The other day, I was in my car with my two sons in the back seats (ages 4 and 6). We drove past a McDonald’s, and my oldest son chuckled and declared, “Dad, no has been going to McDonald’s lately.” The he smiled!
I asked, “What do you mean?”
He explained that kids must not have been going to McDonald’s lately because it has had to get really cool toys to trick kids into eating their food. And now it has Pokémon toys to give away in the Happy Meals, and those are some of the coolest toys out there. So since the other toys weren’t working to lure the kids in, it upped the incentive.
When he was younger, I had tried to teach him that fast-food places often offer toys to kids to get them to eat food that wasn’t very healthy or all that good. We also had the same discussion about TV advertising and that toys often weren’t as cool as they appeared on the commercials and that he really needed to think about the ways in which he and his friends used their time to play. I know, very anti-American and anti mass consumption. But anyone with kids knows that if kids watch at least five commercials on TV, they generally want five new things for their birthday that’s at least nine months away.
Now, I don’t whether my 6 year old’s assessment that people haven’t been going to McDonald’s is right. In light of the economy, one could make the case that McDonald’s would benefit, because people are looking for lower-cost offerings.
Over the years, McDonald’s has shown it knows what motivates its audience — and even more important, its different audiences. A toy always comes with the Happy Meal. It could be a toy related to a current movie or something like Pokémon. It’s always changing the toy and does a great job of getting people excited about it (TV, radio, in store, etc). It clearly encourages kids to say, “Let’s go to McDonald’s! I have to have X right now!”
McDonald’s also targets other audiences with things such as the Monopoly game. It knows and understands its audience, and I imagine depending on how sales are doing, it can adjust its offerings. This goes beyond incentives to what it offers on the menu.
How does this apply to the Web, your Web strategy, and Web analytics? Simply put: do you really understand your audience, what motivates them as a group and, more important, what motivates your different segments? What will get them excited about your brand, about your products? It’s important to look at that for a single visit to your site (that might be the only chance you get) as well as over time.
It’s not a matter of tricking people as my 6 year old stated, unless you’re misleading them. You can’t trick people, because they’re going to do what they want to do. But you do need to offer incentives to people based on what matters to them.
Ask yourself, do you really understand what matters to your audience? Have you asked them when they come to your site? Have you asked the groups that do convert why they converted and what mattered to them? Have you posed the same question to those who didn’t convert? Have you analyzed the type of information and content that people looked at while on your site when they converted and when they didn’t? These are all things that can help you understand drivers and motivators.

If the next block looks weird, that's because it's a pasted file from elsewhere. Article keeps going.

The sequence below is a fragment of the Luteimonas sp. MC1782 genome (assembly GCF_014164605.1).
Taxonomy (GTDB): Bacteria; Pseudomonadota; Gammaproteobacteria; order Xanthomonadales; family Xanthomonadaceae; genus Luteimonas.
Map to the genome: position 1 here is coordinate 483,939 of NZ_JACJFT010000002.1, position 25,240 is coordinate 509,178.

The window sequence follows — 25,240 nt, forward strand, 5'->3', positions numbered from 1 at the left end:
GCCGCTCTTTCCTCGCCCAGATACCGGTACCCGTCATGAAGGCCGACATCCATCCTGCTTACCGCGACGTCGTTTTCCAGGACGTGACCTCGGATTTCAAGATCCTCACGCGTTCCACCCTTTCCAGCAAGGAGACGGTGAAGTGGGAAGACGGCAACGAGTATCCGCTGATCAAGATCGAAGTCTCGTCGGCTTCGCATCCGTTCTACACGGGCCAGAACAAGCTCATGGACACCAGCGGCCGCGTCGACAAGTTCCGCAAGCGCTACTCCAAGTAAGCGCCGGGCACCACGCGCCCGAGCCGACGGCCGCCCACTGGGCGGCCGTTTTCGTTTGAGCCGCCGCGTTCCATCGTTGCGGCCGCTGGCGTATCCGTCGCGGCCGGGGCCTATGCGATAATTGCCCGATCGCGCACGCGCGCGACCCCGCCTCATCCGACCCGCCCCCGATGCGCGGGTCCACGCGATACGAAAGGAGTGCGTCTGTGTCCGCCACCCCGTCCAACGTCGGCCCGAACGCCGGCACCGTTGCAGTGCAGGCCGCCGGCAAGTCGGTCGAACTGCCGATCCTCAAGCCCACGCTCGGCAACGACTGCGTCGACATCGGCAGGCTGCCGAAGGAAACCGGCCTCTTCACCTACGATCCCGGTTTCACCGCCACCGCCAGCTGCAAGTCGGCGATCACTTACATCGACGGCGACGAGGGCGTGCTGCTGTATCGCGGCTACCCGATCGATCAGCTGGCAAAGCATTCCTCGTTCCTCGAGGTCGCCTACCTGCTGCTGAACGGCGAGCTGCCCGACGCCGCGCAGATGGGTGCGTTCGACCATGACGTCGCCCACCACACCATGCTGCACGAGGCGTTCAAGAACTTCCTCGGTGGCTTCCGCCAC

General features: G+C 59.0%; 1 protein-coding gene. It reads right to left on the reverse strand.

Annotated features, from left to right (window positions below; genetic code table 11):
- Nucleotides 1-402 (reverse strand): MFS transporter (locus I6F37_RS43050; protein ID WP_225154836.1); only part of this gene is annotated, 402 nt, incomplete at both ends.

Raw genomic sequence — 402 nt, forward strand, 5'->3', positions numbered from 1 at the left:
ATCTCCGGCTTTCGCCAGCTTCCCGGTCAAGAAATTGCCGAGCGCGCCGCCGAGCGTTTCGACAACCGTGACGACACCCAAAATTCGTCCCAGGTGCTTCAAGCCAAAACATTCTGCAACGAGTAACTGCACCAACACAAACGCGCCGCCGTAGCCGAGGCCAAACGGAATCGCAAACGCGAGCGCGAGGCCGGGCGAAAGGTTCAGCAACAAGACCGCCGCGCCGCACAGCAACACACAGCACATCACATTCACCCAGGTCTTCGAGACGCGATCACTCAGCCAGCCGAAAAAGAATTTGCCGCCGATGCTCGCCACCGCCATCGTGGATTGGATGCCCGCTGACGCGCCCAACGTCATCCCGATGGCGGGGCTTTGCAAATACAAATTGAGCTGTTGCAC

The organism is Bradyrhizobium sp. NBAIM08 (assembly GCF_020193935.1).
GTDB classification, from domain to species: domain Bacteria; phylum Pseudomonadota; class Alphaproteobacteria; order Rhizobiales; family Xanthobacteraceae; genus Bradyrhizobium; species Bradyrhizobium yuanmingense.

This information can be used in a number of ways. What value is it to your audience to get free shipping compared to being upgraded to priority mail? Do you know the difference? Or are people more interested in the no-questions-asked exchange policy or the automatic one-year warranty?
The key: Understand your audience, test your different options, and see what resonates. There’s no medium easier to target, test, and quickly readjust than the Web. There are tons of different ways to test this:
- Display advertising (banners, etc.)
- Paid search listings
- Landing pages (from any type of campaigns)
- Calls to action on your site
- Blog postings
It shouldn’t matter if the economy is trending down or up or if your sales are doing the same. Better understand what incentives your customers want to engage with you, then target that key message (while understanding the impact, of course) to those different audiences. This will effectively lead to happy customers and more success for you and your company online.
Maybe my 6 year old was right about McDonald’s pulling out all the stops to market to kids. Maybe he wasn’t. What’s key is McDonald’s knows its different audiences and does what it can to speak to and motivate them. We should all look for ways to do the same things with our customers and prospects online and off-.
Marketers need to know what’s in their data and trim out the filler to provide continuous, data-driven ROI for their brands.
A new starter in Team SaleCycle recently asked me the following question… “Wouldn't they just come back anyway?”
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